aloon, which in time was shortened to pants and came to mean trousers in general. British speakers of English have modified the meaning again to the sense of underpants, resulting in the confusing situation described in Norman Moss quote above.like discarded laundry along the divide separating British and American English are quite a few words for clothing, as the following table shows.Meaning: English dialect jump: loose jacket: pinafore: a light pullover: knickerbockers: breeches banded below knee: boys baggy trousers banded below knee: bloomers, old-fashioned female underpants: pantaloon, from Old French pantalon: mens wide breeches extending from waist to ankle: trousers: underpants: suspend: (unchanged) straps to support trousers: (unchanged): garter: tight, adj.: (unchanged) snug, stretchable apparel worn from neck to toe; typically worn by dancers or acrobats: (unchanged): pantyhose: Old French veste It. Lat. vestis: clothing: waistcoat: undershirts poem gave many good examples of amelioration, including priest from old man. A complementary term, pastor, likewise underwent amelioration, originally meaning shepherd (a sense surviving in the word pastoral), but coming to mean its current sense of minister by the extensive Christian references to the Lord is my shepherd as a call to ministry.following table shows other examples, including pluck in the sense of He has a lot of pluck.Old Meaningabuse(courage) entrails shepherd(spirit) act of tugging womanJames II called the just completed St. Pauls Cathedral amusing, awful and artificial. Call the just completed rock and roll museum in Cleveland amusing, awful and artificial, and you may be accurate but you will mean something quite different from King James. When he lived, those words meant that the cathedral was pleasing, awe-inspiring and artful respectively. The meaning of each word has grown more negative with time. People seem much more likely to drag words down than to lift them up, to build museums instead of cathedrals, as the following examples may demonstrate.Old Meaningstrongknowingdistinguished, standing out from the herda boyfamousflexiblepopularreversala word will shift so far from its original meaning that its meaning will nearly reverse. Fascinatingly enough, the word manufacture originally meant to make by hand.Old Meaningan originalto sort outto make by handcontronym is like a word that has undergone semantic reversal, only the tension has not eased: the word still preserves its original meaning, along with a contradictory - if not exactly counterposed - meaning.Meaningshappening every other month, happening twice monthlyhappening every other week, happening twice weeklyto overwhelm with force, especially rape*, to overwhelm with emotion, enraptureauthoritative measure of approval*, coercive measure of disapproval of nation against nationBrit. to put on the table for discussion, Amer. to set aside a motion rather than discuss it, biannual means only twice each year, with no recorded sense of every other year in Websters II New Riverside University Dictionary.word cleave (meaning to split or separate or to adhere or cling) is actually two different words, both from the Old English (cle-ofan and cleofian respectively) but by changes in pronunciation, these words have evolved the same current form.nadir of semantics is meaninglessness. The final semantic change. The death of meaning. The defeat of sigor.word sigor is Old English for victory. It is now meaningless to almost all English speakers, except for those familiar with Old English or with German (where its cognate survives in Seig).now know what sigor means. Is this a change in its meaning or a change in the very state of the word? Is death part of life?change across languages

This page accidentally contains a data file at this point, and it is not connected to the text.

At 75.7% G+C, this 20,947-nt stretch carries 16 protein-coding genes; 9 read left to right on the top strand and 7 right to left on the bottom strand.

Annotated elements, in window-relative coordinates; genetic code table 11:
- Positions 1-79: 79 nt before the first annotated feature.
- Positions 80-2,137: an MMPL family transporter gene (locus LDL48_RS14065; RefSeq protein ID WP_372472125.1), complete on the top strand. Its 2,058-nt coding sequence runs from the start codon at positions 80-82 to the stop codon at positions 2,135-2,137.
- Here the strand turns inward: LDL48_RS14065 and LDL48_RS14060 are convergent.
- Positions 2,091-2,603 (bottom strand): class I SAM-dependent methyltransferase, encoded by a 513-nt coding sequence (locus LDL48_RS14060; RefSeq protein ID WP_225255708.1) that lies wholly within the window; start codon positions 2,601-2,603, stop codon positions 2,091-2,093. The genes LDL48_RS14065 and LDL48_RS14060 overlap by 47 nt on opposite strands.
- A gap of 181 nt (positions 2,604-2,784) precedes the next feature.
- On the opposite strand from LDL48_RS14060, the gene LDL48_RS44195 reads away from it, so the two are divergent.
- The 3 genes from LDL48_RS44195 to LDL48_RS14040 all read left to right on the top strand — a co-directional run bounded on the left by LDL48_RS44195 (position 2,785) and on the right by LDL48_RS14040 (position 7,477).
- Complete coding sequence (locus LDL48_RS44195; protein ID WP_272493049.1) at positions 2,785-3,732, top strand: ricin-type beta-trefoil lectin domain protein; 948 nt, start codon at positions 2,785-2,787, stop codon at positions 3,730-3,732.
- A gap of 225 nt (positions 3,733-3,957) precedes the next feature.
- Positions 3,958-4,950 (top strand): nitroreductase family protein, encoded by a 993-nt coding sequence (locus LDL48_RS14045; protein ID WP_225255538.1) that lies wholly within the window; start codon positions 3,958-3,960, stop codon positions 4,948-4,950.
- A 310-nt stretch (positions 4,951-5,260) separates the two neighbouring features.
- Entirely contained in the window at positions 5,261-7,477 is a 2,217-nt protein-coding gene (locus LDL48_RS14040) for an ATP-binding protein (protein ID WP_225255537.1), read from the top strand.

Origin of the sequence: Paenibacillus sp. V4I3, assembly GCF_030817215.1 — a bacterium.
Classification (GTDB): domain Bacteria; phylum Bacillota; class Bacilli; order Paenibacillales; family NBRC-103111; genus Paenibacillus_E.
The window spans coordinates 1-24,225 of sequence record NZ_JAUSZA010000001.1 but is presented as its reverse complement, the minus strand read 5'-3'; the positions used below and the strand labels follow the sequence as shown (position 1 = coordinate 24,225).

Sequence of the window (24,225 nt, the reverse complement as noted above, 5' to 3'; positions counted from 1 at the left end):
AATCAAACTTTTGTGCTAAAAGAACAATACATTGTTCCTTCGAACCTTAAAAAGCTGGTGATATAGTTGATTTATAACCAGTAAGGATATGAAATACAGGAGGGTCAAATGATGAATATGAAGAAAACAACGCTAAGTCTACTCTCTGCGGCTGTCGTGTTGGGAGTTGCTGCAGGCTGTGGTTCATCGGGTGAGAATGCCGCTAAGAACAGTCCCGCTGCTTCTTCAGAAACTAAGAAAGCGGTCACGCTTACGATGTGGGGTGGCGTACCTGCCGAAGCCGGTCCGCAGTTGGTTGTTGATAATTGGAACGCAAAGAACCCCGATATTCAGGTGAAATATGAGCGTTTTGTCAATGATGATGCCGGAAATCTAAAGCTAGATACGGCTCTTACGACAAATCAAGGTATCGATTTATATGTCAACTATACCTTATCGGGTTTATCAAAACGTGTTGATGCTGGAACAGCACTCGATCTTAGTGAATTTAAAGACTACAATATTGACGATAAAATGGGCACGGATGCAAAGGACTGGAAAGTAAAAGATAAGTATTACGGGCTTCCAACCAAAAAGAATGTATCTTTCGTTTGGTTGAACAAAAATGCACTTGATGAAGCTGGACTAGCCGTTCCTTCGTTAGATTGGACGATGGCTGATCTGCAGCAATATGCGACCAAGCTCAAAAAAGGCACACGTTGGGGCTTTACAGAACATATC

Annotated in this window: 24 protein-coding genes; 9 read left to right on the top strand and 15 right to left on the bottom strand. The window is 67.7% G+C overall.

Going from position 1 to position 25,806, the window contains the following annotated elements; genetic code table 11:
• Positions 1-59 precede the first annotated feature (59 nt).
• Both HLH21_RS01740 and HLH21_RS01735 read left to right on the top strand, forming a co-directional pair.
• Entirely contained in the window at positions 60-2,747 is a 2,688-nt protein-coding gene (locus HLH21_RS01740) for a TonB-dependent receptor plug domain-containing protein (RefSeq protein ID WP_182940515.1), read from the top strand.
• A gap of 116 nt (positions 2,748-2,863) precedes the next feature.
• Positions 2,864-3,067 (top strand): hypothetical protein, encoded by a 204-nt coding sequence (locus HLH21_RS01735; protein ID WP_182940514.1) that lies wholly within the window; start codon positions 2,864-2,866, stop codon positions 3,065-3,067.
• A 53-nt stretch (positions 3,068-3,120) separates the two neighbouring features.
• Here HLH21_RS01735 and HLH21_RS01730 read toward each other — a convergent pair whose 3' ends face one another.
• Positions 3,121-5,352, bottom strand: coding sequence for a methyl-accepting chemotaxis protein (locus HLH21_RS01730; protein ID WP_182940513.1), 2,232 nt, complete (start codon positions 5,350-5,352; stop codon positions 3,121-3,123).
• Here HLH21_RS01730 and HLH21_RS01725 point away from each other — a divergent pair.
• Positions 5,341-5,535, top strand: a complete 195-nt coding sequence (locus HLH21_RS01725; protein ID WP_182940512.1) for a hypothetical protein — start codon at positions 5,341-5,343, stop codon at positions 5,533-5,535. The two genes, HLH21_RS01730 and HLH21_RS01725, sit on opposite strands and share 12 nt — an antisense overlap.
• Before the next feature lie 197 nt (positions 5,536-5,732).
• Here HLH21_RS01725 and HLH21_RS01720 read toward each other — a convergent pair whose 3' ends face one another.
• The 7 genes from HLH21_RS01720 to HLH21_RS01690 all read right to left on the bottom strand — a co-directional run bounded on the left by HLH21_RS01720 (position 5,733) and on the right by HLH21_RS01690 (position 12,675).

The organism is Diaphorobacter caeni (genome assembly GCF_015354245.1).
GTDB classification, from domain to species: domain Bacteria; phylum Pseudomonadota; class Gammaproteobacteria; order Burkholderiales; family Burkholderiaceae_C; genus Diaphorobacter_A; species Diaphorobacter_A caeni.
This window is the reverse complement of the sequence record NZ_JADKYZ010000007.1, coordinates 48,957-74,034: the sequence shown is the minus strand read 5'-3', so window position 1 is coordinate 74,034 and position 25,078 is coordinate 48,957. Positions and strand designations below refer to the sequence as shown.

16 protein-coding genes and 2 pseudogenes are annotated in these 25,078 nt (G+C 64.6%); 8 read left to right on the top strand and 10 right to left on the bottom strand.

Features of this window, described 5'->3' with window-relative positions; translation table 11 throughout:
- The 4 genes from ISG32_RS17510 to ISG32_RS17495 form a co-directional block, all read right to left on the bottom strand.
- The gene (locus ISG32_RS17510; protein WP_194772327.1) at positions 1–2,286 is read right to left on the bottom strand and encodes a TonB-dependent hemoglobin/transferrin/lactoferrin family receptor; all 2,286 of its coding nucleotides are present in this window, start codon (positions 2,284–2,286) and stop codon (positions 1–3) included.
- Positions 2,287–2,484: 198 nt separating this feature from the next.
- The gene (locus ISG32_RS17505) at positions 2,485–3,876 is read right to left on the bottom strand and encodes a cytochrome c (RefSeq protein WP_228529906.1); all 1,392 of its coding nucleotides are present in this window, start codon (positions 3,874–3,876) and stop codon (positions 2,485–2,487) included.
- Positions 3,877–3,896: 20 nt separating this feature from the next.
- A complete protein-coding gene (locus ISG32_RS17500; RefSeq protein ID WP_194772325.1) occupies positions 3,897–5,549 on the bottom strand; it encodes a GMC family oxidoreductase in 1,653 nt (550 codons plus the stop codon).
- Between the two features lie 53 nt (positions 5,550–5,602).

for a moment that sigor had survived. It might have been changed to siyor, and its meaning could have generalized to success. It would then stand in contrast to the German Seig.languages, or dialects of a language, often have the same basic word with different meanings. These word pairs then become known as false friends to speakers trying to learn the other language. For instance, German Lust means pleasure, which is in fact the original meaning of the English word, which comes from the same common ancestor as Lust. In English, lust underwent specialization and pejoration, as speakers associated it with only one type of pleasure. The British and American English clothing terms also show how related languages can send words off in different directions over time.you develop your model languages, you should have words in related languages undergo different semantic changes. Situations where a words meaning changes in two related languages are relatively rare, the example of the Irish and Gaelic words for sun evolving into eye notwithstanding.languages borrow words, they frequently change the meanings of those borrowings, typically making generic words more specific, in the same way that one languages place names often grew out of another languages generic words for concepts such as hill, river and town. Take the history of the Low German word spittal, derived from a generic Romance word for hospital but then applied to a hospital for lepers.change through timemeaning changehistory of meaning changemeaning changeare slowly changing in meaning even now, though the changes happen at the speed of continental drift rather than with the sudden jolt of earthquakes. To conclude this issue, and to summarize the types of meaning change discussed here, I have extrapolated how some words might change meanings in the next 25 years.: entrepreneur, small-business owner or worker (because of its favorable connotations, this word was widely adopted as a label, even by those who were not risk takers).: sun-cell, electric car (so called because of the prominent solar cell on the roof of the vehicle).Extension: surfaced, checked all Internet messages, including e-mail, voice mail and video mail (originally popularized in the phrase I just surfaced from checking my flood of e-mail; given added cachet under the influence of surf, which see).: Internet, Internet, narrowcast television, narrowcast radio, virtual reality, videoconferencing (because it all was added onto the Net).: surf, navigate the Internet (traditional water surfing becomes called sea-boarding).Specialization: candidate, political candidate (the word contestant began to be used instead of candidate for non-political contexts).: fax, point-to-point e-mail (e-mail gradually superseded fax). post-modern, modern (by calling everything modern post - modern, this change was inevitable).: temp, specialist.: liberal, idiot (this term was used as an insult as early as 1988 and was gradually abandoned as a label by the Democrats it originally described). job, drudgery.Reversal: modern, obsolete (thanks to the change in meaning of post-modern). putrid, cool (slang).: communism, communism, capitalism (courtesy of the Hong Kong communists).: perestroika (this word was used only by historians interested in how the Russian economy followed that of Sicily).you want to create a slang or jargon, besides coining new words you should change the meanings of current words, much as these examples did. Just be aware that it is easier for an outsider to pick up new words than old words whose meaning has changed, since the outsider will bring all his assumptions from past experience to bear, so that when he hears a teenager call something putrid, he will assume that it is putrid.history of meaning changesay that Bilbos breath was taken away is no description at all. There are no words left to express his staggerment, since Men changed the language that they learned of elves in the days when all the world was wonderful. Bilbo had heard tell and sing of dragon-hoards before, but the splendour, the lust, the glory of such treasure had never yet come home to him..R.R. Tolkien, The Hobbitthe history of semantic change had to be summed up as one process, it would be that of specialization. The Anglo Saxons 1500 years ago made do with perhaps 30,000 words in their complete vocabulary, while Modern English has anywhere from 500,000 to a million words, depending on whether or not scientific vocabularies are included.
In the beginning was the Word, and the Word was God, and the Word was with God. It could be argued that originally there was one word, from which all others have sprung. The origins of language will never be known, but the first language probably had a vocabulary of a few hundred words, providing a rich enough vocabulary for a primitive people who had few materials and fewer abstract concepts. Many of the words of the first languages had very broad senses of meaning.instance, the word inspire is from the Latin inspirare, which literally means to breathe into. Its archaic meaning is to breathe life into, with newer